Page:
MATEC Web Conf.
Volume 240, 2018XI International Conference on Computational Heat, Mass and Momentum Transfer (ICCHMT 2018)
|Number of page(s)||7|
|Section||Mathematical Modeling in the Energy and Industrial Processes|
|Published online||27 November 2018|
About the shortwave multiple reflections in an urban street canyon building related to three different European climates
Department of DIAEE, Sapienza University of Rome, Via Eudossiana 18, 00184 Rome, Italy
2 Department of Mechanical Engineering, University of Roma TRE, Via della Vasca Navale 79, 00146 Rome, Italy
* Corresponding author: firstname.lastname@example.org
Energy exchanges between buildings is affected by urban fabric. As a matter of fact, heat exchange between adjacent buildings is due to convective and radiative heat flows. The main parameters which influence these heat exchange mechanisms are due to climate conditions such as air temperatures/humidity, wind speed/direction and solar irradiance. Most building energy simulations are done on an independent single building with typical meteorological year (TMY). These TMY meteorological data cannot represent the state of the urban microclimate and rather ignores the microclimate influence on buildings adjacent to street canyons. However, solar radiation shading and reflection of the environment within the street canyons are important factors affecting the energy consumption of buildings. In this work, a building energy simulation tool is used to study the impact of multiple shortwave inter-reflections in an urban environment. A street canyon model validated in a previous work was modeled in TRNSYS in order to simulate the effects of the urban radiative trapping. An urban canyon with aspect ratio H/W=1 was chosen, with South-North orientation, with transparent/opaque surfaces ratio Atr/Aop=0.5 and 4 values (0.2, 0.4, 0.6, 0.8) of reflectance factor of the envelope surfaces. The goal is to characterize how solar absorption influence the urban energy requirements. The analysis was conducted for 3 cities in different climatic zones: Rome, Palermo and Krakow.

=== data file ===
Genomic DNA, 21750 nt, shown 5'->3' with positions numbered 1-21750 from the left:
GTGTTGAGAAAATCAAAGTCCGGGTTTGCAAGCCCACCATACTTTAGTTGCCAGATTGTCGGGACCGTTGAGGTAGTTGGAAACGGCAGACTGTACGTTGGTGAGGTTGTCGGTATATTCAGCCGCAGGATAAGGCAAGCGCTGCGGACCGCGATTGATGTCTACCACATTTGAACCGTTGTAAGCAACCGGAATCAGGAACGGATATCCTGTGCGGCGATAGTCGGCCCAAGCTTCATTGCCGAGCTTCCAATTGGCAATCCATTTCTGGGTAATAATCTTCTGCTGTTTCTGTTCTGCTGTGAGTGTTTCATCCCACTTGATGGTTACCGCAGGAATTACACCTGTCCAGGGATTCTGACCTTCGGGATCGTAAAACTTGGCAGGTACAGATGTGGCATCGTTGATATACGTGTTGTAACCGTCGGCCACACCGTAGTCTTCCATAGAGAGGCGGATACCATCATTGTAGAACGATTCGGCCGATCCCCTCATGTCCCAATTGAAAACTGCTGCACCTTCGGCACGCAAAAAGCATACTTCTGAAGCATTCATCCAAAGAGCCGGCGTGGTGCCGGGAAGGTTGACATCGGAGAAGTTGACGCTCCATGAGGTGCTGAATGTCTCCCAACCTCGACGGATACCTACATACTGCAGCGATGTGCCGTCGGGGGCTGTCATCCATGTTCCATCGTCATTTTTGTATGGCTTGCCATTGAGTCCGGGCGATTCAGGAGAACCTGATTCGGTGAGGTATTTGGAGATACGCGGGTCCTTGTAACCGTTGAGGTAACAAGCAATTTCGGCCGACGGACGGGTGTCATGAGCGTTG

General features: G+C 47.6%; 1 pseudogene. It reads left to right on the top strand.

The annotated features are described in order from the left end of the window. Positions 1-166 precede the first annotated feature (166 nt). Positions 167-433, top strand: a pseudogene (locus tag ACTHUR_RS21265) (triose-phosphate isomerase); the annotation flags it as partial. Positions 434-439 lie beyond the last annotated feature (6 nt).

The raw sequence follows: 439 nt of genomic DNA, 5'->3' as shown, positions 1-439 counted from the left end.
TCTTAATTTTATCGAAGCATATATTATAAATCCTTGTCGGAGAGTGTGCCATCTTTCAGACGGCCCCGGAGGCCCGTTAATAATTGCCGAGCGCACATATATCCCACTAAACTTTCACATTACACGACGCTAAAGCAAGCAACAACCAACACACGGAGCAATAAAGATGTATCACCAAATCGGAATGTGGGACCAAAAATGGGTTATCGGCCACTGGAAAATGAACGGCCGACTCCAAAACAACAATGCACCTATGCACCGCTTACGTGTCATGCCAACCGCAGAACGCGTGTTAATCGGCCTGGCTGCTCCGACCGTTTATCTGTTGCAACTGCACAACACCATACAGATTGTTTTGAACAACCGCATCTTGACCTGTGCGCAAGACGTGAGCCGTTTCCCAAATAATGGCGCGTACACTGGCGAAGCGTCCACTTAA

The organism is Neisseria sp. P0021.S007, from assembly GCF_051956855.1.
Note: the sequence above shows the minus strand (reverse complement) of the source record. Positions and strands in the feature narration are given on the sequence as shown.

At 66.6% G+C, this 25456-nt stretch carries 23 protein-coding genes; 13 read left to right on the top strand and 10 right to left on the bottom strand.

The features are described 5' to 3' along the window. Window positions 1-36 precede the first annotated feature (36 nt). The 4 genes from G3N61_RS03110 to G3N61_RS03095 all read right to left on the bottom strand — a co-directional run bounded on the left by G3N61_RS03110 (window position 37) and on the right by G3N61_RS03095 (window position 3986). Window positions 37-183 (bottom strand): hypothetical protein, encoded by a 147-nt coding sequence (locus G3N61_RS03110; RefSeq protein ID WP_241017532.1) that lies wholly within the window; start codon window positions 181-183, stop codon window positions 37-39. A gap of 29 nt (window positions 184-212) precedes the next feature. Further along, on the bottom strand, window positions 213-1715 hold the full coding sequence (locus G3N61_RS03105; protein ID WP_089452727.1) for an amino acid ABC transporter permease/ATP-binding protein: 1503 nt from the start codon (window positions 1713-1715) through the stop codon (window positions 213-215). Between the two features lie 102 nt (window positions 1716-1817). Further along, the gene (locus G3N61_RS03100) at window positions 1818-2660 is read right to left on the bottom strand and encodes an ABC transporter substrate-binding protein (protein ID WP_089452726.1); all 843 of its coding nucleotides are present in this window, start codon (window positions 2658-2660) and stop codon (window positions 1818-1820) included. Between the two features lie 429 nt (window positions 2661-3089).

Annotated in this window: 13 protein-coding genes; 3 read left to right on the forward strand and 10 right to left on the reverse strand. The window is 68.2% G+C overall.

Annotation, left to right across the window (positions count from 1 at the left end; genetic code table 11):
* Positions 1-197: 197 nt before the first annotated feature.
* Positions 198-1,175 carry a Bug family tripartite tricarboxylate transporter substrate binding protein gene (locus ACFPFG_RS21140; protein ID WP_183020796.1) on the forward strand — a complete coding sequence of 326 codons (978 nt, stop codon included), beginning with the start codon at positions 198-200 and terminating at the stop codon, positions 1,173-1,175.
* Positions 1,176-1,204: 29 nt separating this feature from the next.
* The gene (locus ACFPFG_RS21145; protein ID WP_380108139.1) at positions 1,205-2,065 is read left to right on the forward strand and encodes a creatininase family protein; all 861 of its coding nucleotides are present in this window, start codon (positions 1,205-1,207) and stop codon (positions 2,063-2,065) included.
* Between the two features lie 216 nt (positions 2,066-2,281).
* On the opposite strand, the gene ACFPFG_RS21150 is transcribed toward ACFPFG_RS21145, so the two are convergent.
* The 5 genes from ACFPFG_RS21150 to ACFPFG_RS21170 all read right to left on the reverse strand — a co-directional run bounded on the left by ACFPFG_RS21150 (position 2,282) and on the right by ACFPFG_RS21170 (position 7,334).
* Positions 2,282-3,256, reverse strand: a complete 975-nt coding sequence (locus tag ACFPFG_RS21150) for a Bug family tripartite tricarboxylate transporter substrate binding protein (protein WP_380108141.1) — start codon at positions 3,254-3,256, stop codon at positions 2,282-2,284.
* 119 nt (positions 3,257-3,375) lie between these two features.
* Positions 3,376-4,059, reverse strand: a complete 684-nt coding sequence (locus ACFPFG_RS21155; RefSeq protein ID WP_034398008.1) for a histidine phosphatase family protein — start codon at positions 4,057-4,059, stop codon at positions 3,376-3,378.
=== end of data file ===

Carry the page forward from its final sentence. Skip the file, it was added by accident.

© The Authors, published by EDP Sciences, 2018
This is an open access article distributed under the terms of the Creative Commons Attribution License 4.0 (http://creativecommons.org/licenses/by/4.0), which permits unrestricted use, distribution, and reproduction in any medium, provided the original work is properly cited.
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